Nobody makes an eccentric entrance like Brian Wilson. San Francisco's All-Star closer came out of the bullpen to some serious laughs on Thursday night, when he served as a guest on Lopez Tonight.
Wilson, who led the National League with 48 saves last season, came out for his moment in the spotlight dressed in a full-on naval costume.
After pitching with a jet-black beard for much of last season, Wilson came onto the stage with his facial hair stained prematurely grey. He also wore an overcoat, a naval captain's hat and orange pants, and he came out clutching a pipe. Wilson even removed his hat at one point to reveal another naval-styled hat underneath it.
When host George Lopez asked about the significance of the costume, Wilson had a little fun.
"When I meet folks for the first time, they say, 'Hey, you look like a few characters. Chuck Norris, one of them," Wilson said. "Chuck Norris has been known to throw a 100 mph fastball. I've been known to throw Chuck Norris at 100 mph."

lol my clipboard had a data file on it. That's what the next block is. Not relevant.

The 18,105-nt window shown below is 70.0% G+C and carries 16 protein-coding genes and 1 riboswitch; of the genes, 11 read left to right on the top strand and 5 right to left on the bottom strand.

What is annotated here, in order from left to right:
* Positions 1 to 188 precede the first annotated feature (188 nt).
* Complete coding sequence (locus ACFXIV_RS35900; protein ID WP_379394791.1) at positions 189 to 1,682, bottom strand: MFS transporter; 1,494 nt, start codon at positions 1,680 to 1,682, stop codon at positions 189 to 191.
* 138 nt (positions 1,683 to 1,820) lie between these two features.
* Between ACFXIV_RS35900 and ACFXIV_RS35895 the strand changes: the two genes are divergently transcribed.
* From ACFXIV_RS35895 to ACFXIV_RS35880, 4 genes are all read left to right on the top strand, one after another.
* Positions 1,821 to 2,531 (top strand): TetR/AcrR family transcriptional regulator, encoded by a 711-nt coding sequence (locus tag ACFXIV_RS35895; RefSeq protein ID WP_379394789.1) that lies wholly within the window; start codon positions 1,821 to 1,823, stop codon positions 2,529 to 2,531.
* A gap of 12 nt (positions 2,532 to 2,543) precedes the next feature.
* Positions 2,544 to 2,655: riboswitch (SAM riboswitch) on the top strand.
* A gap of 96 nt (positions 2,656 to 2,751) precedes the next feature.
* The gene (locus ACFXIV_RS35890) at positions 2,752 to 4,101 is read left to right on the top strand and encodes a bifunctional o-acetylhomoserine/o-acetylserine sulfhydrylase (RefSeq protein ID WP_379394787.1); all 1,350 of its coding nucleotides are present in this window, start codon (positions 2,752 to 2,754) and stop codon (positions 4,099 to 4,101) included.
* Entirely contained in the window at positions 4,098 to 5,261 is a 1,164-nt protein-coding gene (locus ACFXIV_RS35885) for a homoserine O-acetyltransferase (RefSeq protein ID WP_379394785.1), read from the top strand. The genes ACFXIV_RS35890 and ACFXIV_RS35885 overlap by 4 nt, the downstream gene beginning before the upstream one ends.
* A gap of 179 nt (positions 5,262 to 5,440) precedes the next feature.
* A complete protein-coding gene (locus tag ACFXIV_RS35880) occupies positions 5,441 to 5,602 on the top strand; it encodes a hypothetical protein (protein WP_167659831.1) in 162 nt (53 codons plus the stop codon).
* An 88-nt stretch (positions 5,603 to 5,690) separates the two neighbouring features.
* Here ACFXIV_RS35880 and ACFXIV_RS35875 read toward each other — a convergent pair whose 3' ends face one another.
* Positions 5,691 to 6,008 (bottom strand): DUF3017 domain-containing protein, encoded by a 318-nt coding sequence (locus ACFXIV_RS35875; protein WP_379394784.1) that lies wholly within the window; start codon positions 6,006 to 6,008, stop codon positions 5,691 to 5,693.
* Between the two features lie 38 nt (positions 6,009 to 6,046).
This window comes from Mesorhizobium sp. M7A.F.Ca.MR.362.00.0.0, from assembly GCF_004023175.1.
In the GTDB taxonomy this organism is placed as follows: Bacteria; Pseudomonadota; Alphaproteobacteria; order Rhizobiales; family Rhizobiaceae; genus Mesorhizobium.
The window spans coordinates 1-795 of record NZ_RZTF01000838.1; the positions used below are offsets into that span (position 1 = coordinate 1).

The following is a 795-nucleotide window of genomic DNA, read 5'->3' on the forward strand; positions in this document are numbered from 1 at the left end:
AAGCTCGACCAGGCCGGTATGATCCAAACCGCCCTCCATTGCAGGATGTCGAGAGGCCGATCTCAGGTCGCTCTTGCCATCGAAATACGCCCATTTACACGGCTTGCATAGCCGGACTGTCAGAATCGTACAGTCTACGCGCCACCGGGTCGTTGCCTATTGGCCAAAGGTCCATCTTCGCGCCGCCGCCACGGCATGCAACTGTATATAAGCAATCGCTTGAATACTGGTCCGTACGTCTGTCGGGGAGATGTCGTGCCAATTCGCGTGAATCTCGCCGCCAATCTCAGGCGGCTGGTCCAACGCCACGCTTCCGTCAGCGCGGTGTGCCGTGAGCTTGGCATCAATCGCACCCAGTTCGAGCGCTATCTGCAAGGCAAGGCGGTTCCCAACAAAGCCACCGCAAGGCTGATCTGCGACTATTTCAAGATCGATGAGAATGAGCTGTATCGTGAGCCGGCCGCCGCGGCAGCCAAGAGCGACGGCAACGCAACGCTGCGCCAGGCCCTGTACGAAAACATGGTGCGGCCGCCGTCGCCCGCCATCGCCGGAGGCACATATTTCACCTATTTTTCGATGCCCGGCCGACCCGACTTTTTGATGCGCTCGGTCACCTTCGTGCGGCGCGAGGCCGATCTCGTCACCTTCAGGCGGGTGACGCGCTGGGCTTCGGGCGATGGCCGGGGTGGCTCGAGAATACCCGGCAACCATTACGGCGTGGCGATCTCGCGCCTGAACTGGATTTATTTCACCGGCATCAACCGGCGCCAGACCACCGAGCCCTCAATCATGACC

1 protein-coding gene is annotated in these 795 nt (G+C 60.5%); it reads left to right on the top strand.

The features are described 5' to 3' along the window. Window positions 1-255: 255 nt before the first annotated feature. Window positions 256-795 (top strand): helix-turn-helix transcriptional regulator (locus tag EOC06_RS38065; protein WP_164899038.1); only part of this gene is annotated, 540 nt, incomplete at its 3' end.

Moments later, after the laughter died down, Lopez asked him if he had his own boat.
"I do have a schooner," Wilson said. "It's double-parked out front. I've got 15 minutes until I get a ticket."
Wilson went on to issue several other quips and punchlines during his 10-minute segment on the air, which was intended to promote the MLB 2K11 title for XBox. Wilson, who has 127 saves in the past three seasons and worked 11 2/3 scoreless postseason innings en route to the World Series title, spoke briefly about an offseason trip to Thailand.
Lopez marveled at Wilson's eccentric thought process during the brief conversation, and he asked the right-hander about what goes through his mind when he's getting ready to pitch a crucial ninth-inning sequence.
"You've got to be a little bit crazy," Wilson said. "By the time I get in the game, I'm just raring to go."
Wilson only allowed himself one serious moment during his appearance, and that came after Lopez aired a brief segment of a commercial for MLB 2K11 that featured the hard-throwing reliever. At that point, Wilson referenced the game's key promotion, an offer by the makers of the game that could make one lucky fan an exorbitant amount of money.
"Realistic thing here," said Wilson, clueing the audience in that he wanted to break out of character for a moment. "If you're the first person to pitch a perfect game -- a legitimate perfect game -- you'll win a million bucks. That is awesome."
Spencer Fordin is a reporter for MLB.com. This story was not subject to the approval of Major League Baseball or its clubs.